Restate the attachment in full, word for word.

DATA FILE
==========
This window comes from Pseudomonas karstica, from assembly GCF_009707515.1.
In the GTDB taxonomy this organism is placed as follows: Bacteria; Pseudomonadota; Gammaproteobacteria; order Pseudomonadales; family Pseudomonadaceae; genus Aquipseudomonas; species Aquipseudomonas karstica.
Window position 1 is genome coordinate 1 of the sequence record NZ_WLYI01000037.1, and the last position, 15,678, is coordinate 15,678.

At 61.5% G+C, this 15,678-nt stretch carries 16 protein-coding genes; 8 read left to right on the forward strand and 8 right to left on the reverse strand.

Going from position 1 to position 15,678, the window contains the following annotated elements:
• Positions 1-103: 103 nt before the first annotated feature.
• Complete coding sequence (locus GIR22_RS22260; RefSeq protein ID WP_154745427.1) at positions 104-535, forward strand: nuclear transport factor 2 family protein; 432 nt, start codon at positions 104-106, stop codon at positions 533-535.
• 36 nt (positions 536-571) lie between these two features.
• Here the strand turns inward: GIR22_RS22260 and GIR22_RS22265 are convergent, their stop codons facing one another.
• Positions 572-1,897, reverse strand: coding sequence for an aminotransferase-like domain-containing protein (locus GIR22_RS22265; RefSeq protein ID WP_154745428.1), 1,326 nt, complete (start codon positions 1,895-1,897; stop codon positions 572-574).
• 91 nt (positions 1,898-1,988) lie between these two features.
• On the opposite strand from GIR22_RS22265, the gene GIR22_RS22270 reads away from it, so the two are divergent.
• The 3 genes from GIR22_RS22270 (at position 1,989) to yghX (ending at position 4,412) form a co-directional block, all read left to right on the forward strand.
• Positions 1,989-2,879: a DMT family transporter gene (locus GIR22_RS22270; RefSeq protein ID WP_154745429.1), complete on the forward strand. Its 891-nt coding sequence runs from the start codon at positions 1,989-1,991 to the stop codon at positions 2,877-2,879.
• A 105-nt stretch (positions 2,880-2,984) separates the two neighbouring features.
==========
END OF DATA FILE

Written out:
This window comes from Pseudomonas karstica, from assembly GCF_009707515.1.
In the GTDB taxonomy this organism is placed as follows: Bacteria; Pseudomonadota; Gammaproteobacteria; order Pseudomonadales; family Pseudomonadaceae; genus Aquipseudomonas; species Aquipseudomonas karstica.
Window position 1 is genome coordinate 1 of the sequence record NZ_WLYI01000037.1, and the last position, 15,678, is coordinate 15,678.

At 61.5% G+C, this 15,678-nt stretch carries 16 protein-coding genes; 8 read left to right on the forward strand and 8 right to left on the reverse strand.

Going from position 1 to position 15,678, the window contains the following annotated elements:
• Positions 1-103: 103 nt before the first annotated feature.
• Complete coding sequence (locus GIR22_RS22260; RefSeq protein ID WP_154745427.1) at positions 104-535, forward strand: nuclear transport factor 2 family protein; 432 nt, start codon at positions 104-106, stop codon at positions 533-535.
• 36 nt (positions 536-571) lie between these two features.
• Here the strand turns inward: GIR22_RS22260 and GIR22_RS22265 are convergent, their stop codons facing one another.
• Positions 572-1,897, reverse strand: coding sequence for an aminotransferase-like domain-containing protein (locus GIR22_RS22265; RefSeq protein ID WP_154745428.1), 1,326 nt, complete (start codon positions 1,895-1,897; stop codon positions 572-574).
• 91 nt (positions 1,898-1,988) lie between these two features.
• On the opposite strand from GIR22_RS22265, the gene GIR22_RS22270 reads away from it, so the two are divergent.
• The 3 genes from GIR22_RS22270 (at position 1,989) to yghX (ending at position 4,412) form a co-directional block, all read left to right on the forward strand.
• Positions 1,989-2,879: a DMT family transporter gene (locus GIR22_RS22270; RefSeq protein ID WP_154745429.1), complete on the forward strand. Its 891-nt coding sequence runs from the start codon at positions 1,989-1,991 to the stop codon at positions 2,877-2,879.
• A 105-nt stretch (positions 2,880-2,984) separates the two neighbouring features.